Reviewby Rebecca Silverman,
With a Dog AND a Cat, Every Day is Fun
Manga creator Hidekichi Matsumoto shares their life with two seven-year-old animals: a poodle and a cat. Inu-kun is rambunctious and full of affection while Neko-san is more reserved and has a sly sense of humor, but whether they're playing together, sleeping on the bed, or getting pets, every day of Matsumoto's life is made more fun by the fact that the two animals are in it.
Although the memoir subgenre has taken off in the English-language manga market recently, most of the titles have focused on work or mental health-related topics, often, but not always, veering a bit into the more serious side of things. That makes Hidekichi Matsumoto's With a Dog AND a Cat, Every Day is Fun not only relatively unique (Junji Ito's Cat Diary: Yon & Mu joins it in the subgenre, but not much else), but also a delight in that it's written almost strictly about the more fun aspects of living with pets rather than dwelling on the problems.
As advertised by the title, the story focuses on Matsumoto's life with their dog and cat, simply called “Inu-kun” and “Neko-san” in the text. As we learn from the bonus comics in the back of the book, both are seven years old and came into Matsumoto's life very differently: Inu-kun, a purebred toy poodle, was purchased at a pet store, while they rescued Neko-san as a kitten when he was stuck in a drain. While it isn't a major discussion in the book, Matsumoto does mention that rescuing Neko-san opened their eyes to the different ways people can find pets, such as shelters or rescues (as in the organizations, not the act). It's interesting that this comes up, because while the previous dog Matsumoto had was another purebred poodle, the dog they grew up with was one that either had been abandoned or lost on the street and simply ran up to Matsumoto, whose family decided to adopt her when no owners could be found. That story, also present in the end of the book, gives us some good background on Matsumoto's pet experience: this is someone who loves animals and has always had at least one, rather than – as a point of comparison – Junji Ito, whose own pet manga is about how he learned to interact with cats.
Despite these little glimpses of more serious content, the body of the work is comprised of short, silly stories about the everyday things that Matsumoto experiences with Inu-kun and Neko-san. The chapters are set up to contrast with each other – first there'll be a bit about Inu-kun and his boundless enthusiasm for basically everything, and after a contrasting chapter about Neko-san being blasé about the very same thing or something similar. Matsumoto does a grand job of capturing the differences many of us housing multiple pet species notice, and if there's exaggeration it's clearly for comedic effect. Inu-kun is drawn just throwing himself around the room in paroxysms of ecstasy over virtually everything, while Neko-san just sort of…glares at the world. Making this even more fun is the fact that every chapter about Neko-san ends with the exact same photo of him making the classic Indolent Cat Face, no matter what the chapter is about or how it concludes.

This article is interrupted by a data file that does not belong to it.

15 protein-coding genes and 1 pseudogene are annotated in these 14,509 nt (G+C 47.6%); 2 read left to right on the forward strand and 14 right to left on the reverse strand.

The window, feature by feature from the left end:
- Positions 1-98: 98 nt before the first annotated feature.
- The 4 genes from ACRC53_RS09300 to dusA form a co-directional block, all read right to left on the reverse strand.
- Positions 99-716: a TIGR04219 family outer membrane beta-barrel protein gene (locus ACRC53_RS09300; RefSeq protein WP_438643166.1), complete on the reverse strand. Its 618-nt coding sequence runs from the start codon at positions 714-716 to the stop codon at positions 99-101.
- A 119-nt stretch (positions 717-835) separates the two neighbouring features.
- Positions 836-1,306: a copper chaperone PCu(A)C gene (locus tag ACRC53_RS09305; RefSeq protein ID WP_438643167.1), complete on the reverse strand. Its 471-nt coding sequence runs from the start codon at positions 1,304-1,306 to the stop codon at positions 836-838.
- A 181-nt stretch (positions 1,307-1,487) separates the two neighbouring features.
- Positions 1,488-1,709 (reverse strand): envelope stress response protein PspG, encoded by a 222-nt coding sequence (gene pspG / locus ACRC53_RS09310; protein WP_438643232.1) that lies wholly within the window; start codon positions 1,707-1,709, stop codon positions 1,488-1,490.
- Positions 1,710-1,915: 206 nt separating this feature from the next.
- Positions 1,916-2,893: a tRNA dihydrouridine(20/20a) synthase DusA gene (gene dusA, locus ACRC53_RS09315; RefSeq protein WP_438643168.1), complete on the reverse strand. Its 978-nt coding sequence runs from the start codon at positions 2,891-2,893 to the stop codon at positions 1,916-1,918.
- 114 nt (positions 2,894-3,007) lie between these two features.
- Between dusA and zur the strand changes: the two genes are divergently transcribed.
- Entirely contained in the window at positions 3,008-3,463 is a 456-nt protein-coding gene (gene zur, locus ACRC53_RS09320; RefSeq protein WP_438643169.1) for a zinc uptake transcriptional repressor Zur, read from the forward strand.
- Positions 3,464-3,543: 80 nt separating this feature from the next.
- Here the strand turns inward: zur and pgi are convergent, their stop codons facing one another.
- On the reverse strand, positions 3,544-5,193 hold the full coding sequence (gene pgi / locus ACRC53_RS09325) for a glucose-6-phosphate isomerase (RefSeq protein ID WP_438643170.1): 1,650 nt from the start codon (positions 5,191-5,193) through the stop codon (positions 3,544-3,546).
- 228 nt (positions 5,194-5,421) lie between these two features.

There are a fair amount of black-and-white photos in between chapters, which definitely feels like a nice bonus as well as giving us a good idea of how skilled Matsumoto is at drawing caricatures of the pets. The art is loose and a little scribbly, but it captures the body language of both animals very well, and if it isn't always aesthetically pleasing or as cute as something like A Man and His Cat, it certainly works for the format and style of the storytelling. The humor also doesn't keep the story from being touching, which isn't necessarily easy to do. The chapter about how Inu-kun waits for bedtime, no matter how late it may be because he likes sleeping with his person is utterly heartwarming, and also rings true, at least in my household, where bedtime is a production with the dog and at least four of the five cats all trooping upstairs with me and plenty of stares if it isn't happening at the usual time. Also recognizable are the different ways that the dog and cat react to accidents (total guilt versus an attempt to ignore the misplaced poop) and Matsumoto's well-meaning but ultimately ill-starred attempt to give Neko-kun a bath.
Although short – only about 130 pages – With a Dog AND a Cat, Every Day is Fun is hard not to recommend to animal lovers. It leans heavily on the silly side, but the emotional power of other animal manga does rear its head at times, and the charm of the antics related is hard to deny. It's a fluffy story that's the perfect cure for a bad day.
Overall : A-
Story : A-
Art : B
+ Sweet, funny, and occasionally poignant. Caricatures of the animals are well done.
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